by Meghan Fitzgerald
Whether you are welcoming birds who have flown miles and miles south to spend the winter with you, or you live among the hearty birds who remain in your cold, wintery setting, now is the time for you and your kids to really connect with birds. And, as wildlife ecologist Washington Wachira says, “The love of birds can be a huge gateway (for children) to appreciating all forms of nature.”
Here are 8 of our favorite ways to do just that:
Watch this TED Talk with Washington Wachira, and you’ll fall even harder for birds.
Put a pair of binoculars, a bird feeder or a bird book on the gift list for friends, family or kids in your life.
Just start to notice the birds in your yard or park, asking some of these questions around your kiddos to plant seeds:
“I wonder...what kind of bird is that?”
“What do you notice is special about that bird?” (color, size, shape, call, etc.)
“I wonder what the bird is telling his friends with his call.”
Pretend to be birds. Tie scarves to sleeves to make wings. Make beaks using your hands. Then take flight. “Becoming” a creature is a timeless and powerful way for kids to better understand and love that creature.
Make a simple bird feeder and help kids develop both sensory development and empathy as you care for the needs of another creature. Hang it near a window, and you can watch birds too!
Place birds on top of your bedtime reading list with favorites like:
Download and start to play with the Merlin Bird Id app from the Cornell Bird Lab. Use the easy interface to identify a bird or two in your yard or park, and suddenly you’ll notice so many more. Sit down together with kids to flip through the photos and listen to calls of hundreds of amazing birds—that is quality screen time. You can even use the bird calls to beckon the birds around you to “chat” with you (It really works).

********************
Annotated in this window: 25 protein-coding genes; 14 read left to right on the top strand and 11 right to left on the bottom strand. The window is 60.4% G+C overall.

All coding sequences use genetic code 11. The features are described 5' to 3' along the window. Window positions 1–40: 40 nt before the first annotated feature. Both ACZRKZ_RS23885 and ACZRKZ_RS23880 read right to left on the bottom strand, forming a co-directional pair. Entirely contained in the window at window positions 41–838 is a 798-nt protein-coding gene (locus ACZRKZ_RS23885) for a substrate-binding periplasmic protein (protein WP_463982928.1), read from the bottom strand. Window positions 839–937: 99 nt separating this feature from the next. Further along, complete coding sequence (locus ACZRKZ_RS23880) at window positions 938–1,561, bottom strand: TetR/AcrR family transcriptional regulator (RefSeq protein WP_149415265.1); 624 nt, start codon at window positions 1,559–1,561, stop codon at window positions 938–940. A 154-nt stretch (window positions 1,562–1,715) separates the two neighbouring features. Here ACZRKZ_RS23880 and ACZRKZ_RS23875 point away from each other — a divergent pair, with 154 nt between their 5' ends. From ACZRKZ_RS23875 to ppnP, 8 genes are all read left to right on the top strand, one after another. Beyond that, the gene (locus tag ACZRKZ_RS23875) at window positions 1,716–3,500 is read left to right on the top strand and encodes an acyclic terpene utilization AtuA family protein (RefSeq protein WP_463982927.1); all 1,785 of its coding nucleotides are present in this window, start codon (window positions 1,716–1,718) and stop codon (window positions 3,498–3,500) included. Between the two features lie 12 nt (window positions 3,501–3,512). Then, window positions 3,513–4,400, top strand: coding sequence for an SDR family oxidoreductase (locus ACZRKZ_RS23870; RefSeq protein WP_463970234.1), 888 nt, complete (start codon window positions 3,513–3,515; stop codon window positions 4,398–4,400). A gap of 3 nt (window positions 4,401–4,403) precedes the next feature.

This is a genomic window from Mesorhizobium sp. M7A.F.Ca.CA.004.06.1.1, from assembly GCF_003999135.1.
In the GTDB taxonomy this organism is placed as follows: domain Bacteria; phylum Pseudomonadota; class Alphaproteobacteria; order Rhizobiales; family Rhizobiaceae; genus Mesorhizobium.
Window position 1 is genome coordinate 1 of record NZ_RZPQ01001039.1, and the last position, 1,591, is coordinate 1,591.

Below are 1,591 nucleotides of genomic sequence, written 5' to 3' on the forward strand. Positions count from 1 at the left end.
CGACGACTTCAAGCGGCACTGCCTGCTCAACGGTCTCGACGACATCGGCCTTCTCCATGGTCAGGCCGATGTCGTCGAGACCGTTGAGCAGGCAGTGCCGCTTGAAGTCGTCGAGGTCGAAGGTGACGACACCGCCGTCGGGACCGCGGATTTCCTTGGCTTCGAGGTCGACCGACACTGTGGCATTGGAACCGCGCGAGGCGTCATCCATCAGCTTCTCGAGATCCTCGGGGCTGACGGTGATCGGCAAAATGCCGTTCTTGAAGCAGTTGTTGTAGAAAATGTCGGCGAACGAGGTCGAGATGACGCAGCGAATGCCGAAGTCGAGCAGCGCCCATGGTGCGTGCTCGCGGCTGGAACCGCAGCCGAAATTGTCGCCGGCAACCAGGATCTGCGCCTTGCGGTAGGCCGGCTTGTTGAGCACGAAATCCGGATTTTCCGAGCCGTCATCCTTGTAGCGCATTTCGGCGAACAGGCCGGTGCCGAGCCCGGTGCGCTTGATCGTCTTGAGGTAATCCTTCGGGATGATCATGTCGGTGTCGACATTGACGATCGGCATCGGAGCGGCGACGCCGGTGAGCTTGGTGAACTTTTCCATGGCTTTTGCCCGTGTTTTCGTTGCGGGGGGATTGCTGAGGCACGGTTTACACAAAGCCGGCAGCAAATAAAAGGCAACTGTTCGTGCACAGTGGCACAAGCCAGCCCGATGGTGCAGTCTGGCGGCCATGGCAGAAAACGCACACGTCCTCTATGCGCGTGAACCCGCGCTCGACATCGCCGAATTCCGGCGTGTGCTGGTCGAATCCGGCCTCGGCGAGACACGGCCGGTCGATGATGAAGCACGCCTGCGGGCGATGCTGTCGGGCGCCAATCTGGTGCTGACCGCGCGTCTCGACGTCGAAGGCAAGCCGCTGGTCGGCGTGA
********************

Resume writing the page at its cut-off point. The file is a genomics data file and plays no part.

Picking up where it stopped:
Join a Christmas Bird Count: The annual bird count is one of the oldest running conservation efforts, and everyone can get involved. All around the country, on a day between December 14 and January 5 (varies by region), people go outdoors and count birds. Their tallies, when combined, help scientists form a bird census that is used to support bird populations. For kids, it is a chance to be outdoors, to notice birds, to care for their feathered friends and to be part of real science—science that is making our communities and our ecosystems healthier. Visit the Audubon Society to find a local bird count to join. We’ll be out of town for ours, so we’ve decided to take an hour on Christmas day to count birds with all of our family. We can’t think of a better way to spend our time together!